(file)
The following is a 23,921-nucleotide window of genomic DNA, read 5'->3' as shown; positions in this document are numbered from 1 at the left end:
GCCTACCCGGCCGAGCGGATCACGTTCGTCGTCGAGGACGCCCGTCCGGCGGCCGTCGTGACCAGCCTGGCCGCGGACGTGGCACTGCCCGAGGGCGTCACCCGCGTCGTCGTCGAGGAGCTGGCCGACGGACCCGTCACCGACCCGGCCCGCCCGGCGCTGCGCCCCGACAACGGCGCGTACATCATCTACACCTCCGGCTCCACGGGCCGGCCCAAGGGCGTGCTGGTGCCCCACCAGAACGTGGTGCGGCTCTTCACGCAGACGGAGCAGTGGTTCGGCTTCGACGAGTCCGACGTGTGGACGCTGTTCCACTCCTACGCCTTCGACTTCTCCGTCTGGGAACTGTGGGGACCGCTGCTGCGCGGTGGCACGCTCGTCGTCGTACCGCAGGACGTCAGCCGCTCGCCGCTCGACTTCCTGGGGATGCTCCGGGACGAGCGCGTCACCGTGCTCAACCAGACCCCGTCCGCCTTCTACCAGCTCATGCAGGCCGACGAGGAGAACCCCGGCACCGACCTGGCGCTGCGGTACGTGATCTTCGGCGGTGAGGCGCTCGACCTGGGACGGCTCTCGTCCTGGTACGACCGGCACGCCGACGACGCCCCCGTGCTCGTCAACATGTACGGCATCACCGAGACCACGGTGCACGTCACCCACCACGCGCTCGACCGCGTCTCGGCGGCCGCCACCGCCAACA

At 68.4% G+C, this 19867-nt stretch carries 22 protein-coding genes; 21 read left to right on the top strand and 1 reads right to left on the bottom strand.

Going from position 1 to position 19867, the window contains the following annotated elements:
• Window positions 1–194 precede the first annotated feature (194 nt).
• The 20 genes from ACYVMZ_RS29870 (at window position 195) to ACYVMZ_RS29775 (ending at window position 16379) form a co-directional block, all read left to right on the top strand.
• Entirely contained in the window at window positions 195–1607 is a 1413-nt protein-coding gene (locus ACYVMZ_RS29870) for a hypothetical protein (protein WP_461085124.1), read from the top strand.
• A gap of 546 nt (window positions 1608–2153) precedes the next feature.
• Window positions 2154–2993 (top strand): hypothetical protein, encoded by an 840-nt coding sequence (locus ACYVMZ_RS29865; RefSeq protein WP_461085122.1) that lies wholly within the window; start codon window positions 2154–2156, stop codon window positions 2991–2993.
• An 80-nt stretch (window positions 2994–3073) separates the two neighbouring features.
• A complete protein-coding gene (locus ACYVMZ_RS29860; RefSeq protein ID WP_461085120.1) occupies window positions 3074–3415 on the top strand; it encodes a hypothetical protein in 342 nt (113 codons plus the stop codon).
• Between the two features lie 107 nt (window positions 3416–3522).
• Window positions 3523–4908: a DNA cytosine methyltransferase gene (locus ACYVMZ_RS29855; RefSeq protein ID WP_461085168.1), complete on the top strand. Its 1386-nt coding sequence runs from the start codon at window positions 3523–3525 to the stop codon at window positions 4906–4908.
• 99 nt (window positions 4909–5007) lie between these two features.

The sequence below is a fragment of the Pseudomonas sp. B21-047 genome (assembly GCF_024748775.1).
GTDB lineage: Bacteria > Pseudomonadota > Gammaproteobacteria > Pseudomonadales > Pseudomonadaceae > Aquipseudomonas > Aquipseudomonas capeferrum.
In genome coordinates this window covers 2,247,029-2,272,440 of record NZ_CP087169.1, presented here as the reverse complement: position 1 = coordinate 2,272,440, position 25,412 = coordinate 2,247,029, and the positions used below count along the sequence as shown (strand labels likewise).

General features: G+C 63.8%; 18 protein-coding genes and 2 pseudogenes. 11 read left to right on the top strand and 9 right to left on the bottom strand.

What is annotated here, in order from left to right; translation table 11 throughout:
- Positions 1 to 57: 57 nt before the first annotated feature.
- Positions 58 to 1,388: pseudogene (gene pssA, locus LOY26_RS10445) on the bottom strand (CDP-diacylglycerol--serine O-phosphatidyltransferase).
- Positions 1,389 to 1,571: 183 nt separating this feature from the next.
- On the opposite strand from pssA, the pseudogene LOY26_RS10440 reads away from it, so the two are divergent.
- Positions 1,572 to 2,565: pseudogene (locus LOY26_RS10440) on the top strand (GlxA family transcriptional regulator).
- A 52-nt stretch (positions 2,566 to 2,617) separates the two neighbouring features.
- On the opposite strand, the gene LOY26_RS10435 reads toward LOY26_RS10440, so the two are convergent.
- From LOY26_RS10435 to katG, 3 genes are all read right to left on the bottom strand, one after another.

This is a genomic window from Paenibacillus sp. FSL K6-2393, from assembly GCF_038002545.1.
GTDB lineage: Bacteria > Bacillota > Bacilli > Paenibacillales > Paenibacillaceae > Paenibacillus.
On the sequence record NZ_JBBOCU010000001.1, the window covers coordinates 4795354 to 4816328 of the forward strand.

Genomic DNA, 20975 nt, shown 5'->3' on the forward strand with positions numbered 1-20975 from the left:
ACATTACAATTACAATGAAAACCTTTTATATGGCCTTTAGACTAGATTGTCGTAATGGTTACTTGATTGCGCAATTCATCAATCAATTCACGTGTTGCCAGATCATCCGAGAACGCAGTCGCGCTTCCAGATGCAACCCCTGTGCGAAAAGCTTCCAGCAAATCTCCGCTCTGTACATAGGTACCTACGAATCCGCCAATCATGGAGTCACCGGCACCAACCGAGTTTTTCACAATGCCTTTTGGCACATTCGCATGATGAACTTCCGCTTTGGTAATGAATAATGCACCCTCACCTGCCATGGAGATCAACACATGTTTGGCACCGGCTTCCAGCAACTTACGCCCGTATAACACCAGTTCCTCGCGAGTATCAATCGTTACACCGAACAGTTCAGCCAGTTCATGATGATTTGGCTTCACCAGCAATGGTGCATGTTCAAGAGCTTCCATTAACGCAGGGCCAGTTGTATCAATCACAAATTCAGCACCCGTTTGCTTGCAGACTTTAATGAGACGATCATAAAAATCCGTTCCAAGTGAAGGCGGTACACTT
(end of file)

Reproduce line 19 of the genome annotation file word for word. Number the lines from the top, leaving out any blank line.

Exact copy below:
What is annotated here, in order from left to right; translation table 11 throughout: